Breaking Down Barriers to Greater Health Equity
By Elisa Arespacochaga and Derek Robinson, M.D.
Health equity is about creating a system where all individuals have equitable access to quality health outcomes. While health care is important, health equity reaches beyond the proximity to care facilities or one’s access to adequate coverage. For many communities, structural barriers to health equity are realized in limited access to nutritious food, safe and convenient transportation, environmental quality and basic housing. Compounding these disparities are inequities in employment, educational funding, health care workforce diversity, and understandable mistrust of the health care system by diverse communities, with each factor woven into the complex fabric of poor health disproportionately experienced along racial and ethnic lines. COVID-19 has illuminated the health outcomes of our pre-pandemic state, where cradle to grave disparities have persisted as accepted health outcomes, evidenced by disparities in infant mortality and life expectancy.
Identifying the barriers that may be disrupting high-quality health care in our communities is one key to improving lives and strengthening community bonds. For health care organizations, this journey begins internally with processes that ensure disparities in health care are identified and eliminated. This road extends to partnerships with external organizations with complementary roles in improving the health of communities in need. During this unprecedented time, AHA’s Institute for Diversity and Health Equity (IFDHE) and Blue Cross and Blue Shield of Illinois (BCBSIL) are joining forces to accelerate the efforts of 13 Illinois hospitals that are developing programs to help more people achieve their best possible health.
Through this new health equity grant program, participating hospitals and health care organizations across the state will receive awards ranging from $25,000 to $100,000; this money will be used to support innovative programs targeting health care disparities within their organizations and communities. Some areas of focus include maternal and child health, pediatric asthma, adult diabetes, breast cancer and increasing rural communities’ access to health care.
More information is available in our press release.
Helping hospitals advance health care and improve diversity within their own organizations has been a longstanding core mission of the AHA and IFDHE. Likewise, BCBSIL has a long history of supporting health care providers in delivering needed care while helping alleviate access barriers for members. From providing training resources in diversity management to forming strategic national partnerships that enable hospitals’ collaboration and strengthened community outreach, we are consistently working to tear down the barriers that inhibit inclusiveness. This partnership is one example, of how collaboration across the health care continuum can help advance community health for all stakeholders.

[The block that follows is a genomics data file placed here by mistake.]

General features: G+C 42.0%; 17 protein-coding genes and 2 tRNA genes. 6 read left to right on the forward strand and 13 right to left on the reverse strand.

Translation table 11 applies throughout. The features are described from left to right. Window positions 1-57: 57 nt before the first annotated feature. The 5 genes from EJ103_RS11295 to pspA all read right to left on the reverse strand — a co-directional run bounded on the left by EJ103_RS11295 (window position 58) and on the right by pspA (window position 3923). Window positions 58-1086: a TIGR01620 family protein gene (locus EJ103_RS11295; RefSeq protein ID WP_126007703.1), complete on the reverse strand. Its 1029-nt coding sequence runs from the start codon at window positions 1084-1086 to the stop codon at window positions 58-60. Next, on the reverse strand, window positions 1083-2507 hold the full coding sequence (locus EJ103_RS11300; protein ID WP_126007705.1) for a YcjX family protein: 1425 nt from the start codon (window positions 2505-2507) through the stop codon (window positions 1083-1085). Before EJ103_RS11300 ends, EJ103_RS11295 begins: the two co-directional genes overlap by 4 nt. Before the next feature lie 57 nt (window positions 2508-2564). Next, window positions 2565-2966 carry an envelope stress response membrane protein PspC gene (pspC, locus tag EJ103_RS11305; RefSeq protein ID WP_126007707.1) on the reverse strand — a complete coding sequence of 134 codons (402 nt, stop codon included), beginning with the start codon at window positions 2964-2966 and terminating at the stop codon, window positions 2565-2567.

How are hospitals using these new grant awards to advance health and make a difference in their communities? A great example is happening in the heart of Chicago.
The University of Illinois Hospital’s Mile Square Health Center (MSHC), which serves neighborhoods in some of Chicago’s most economically-challenged areas, will use grant funds to launch a comprehensive Type 2 diabetes program for detection, education and prevention.
In 2019, MSHC provided care for more than 3,600 adults affected by Type 2 diabetes. Around 90% of those treated were identified as racial and ethnic minorities. Patient data revealed that food insecurity is a compounding problem that affects many residents in the communities that MSHC serves.
Through its AHA/BCBSIL grant, MSHC is launching several new initiatives, including a diabetes registry of all adult patients in its surrounding communities that are affected by Type 2 diabetes. MSHC is also implementing a new diabetes education program to address multiple determinants of health. Also, the new funding will help MSHC start a community pilot program that will provide fresh produce and cooking demonstrations to high-risk adult diabetic patients.
The overall goal of health equity doesn’t apply only to some communities. It pertains to all individuals who encounter barriers on their road to better health. Ideas are being turned into action and hospitals are setting examples for their peers about going beyond their walls to build community connections and promote greater health care innovations. By supporting each of our health equity grant recipients, the AHA, IFDHE and BCBSIL are investing in our hospitals and communities to promote greater health equity.
Elisa Arespacochaga is Vice President of the AHA Physician Alliance and interim executive lead of AHA’s Institute for Diversity and Health Equity.
Derek Robinson, M.D., is Vice President and Chief Medical Officer of Blue Cross and Blue Shield of Illinois.